COMPARATIVE STUDY
JOURNAL ARTICLE
RANDOMIZED CONTROLLED TRIAL

A theory-based video messaging mobile phone intervention for smoking cessation: randomized controlled trial

Robyn Whittaker, Enid Dorey, Dale Bramley, Chris Bullen, Simon Denny, C Raina Elley, Ralph Maddison, Hayden McRobbie, Varsha Parag, Anthony Rodgers, Penny Salmon
Journal of Medical Internet Research 2011, 13 (1): e10
21371991

BACKGROUND: Advances in technology allowed the development of a novel smoking cessation program delivered by video messages sent to mobile phones. This social cognitive theory-based intervention (called "STUB IT") used observational learning via short video diary messages from role models going through the quitting process to teach behavioral change techniques.

OBJECTIVE: The objective of our study was to assess the effectiveness of a multimedia mobile phone intervention for smoking cessation.

METHODS: A randomized controlled trial was conducted with 6-month follow-up. Participants had to be 16 years of age or over, be current daily smokers, be ready to quit, and have a video message-capable phone. Recruitment targeted younger adults predominantly through radio and online advertising. Registration and data collection were completed online, prompted by text messages. The intervention group received an automated package of video and text messages over 6 months that was tailored to self-selected quit date, role model, and timing of messages. Extra messages were available on demand to beat cravings and address lapses. The control group also set a quit date and received a general health video message sent to their phone every 2 weeks.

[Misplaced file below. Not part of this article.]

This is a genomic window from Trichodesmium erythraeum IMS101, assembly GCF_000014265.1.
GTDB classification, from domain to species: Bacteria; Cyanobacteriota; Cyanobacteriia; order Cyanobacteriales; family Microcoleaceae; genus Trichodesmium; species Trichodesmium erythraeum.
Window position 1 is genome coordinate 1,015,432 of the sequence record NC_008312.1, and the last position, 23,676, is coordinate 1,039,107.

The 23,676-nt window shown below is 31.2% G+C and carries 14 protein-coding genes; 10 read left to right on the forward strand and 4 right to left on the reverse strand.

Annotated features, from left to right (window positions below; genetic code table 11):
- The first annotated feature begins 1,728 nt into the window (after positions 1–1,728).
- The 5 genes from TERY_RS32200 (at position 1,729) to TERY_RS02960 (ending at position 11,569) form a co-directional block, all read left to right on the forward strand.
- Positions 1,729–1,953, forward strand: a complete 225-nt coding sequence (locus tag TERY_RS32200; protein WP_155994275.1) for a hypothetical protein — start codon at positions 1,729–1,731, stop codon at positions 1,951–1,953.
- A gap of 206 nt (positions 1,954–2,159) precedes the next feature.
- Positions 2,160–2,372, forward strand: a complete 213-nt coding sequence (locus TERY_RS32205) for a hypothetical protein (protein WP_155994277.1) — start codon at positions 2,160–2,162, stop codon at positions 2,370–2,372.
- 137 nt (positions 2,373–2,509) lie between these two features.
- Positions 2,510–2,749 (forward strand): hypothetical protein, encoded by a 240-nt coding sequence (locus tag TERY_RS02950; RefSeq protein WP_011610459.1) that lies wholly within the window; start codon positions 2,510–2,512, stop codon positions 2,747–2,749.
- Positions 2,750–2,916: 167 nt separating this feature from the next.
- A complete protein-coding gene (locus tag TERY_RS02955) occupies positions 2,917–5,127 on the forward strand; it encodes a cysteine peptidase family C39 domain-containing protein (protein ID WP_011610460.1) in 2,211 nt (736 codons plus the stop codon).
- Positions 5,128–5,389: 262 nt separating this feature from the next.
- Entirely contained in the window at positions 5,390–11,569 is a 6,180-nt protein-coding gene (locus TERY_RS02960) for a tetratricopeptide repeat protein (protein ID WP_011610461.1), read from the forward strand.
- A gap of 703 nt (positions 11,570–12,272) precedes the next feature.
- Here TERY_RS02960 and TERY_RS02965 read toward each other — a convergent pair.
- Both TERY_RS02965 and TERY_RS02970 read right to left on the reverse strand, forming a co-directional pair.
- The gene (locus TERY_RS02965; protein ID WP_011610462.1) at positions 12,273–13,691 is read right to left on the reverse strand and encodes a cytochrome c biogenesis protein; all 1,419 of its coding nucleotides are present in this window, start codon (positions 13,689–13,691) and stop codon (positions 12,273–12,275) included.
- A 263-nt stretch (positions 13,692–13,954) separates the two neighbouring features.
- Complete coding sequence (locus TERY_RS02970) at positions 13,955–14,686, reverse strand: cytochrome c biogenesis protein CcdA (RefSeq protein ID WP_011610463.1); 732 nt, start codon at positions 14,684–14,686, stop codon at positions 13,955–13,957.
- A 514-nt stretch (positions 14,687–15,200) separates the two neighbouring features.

RESULTS: The target sample size was not achieved due to difficulty recruiting young adult quitters. Of the 226 randomized participants, 47% (107/226) were female and 24% (54/226) were Maori (indigenous population of New Zealand). Their mean age was 27 years (SD 8.7), and there was a high level of nicotine addiction. Continuous abstinence at 6 months was 26.4% (29/110) in the intervention group and 27.6% (32/116) in the control group (P = .8). Feedback from participants indicated that the support provided by the video role models was important and appreciated.

CONCLUSIONS: This study was not able to demonstrate a statistically significant effect of the complex video messaging mobile phone intervention compared with simple general health video messages via mobile phone. However, there was sufficient positive feedback about the ease of use of this novel intervention, and the support obtained by observing the role model video messages, to warrant further investigation.

TRIAL REGISTRATION: Australian New Zealand Clinical Trials Registry Number: ACTRN12606000476538; http://www.anzctr.org.au/trial_view.aspx?ID=81688 (Archived by WebCite at http://www.webcitation.org/5umMU4sZi).

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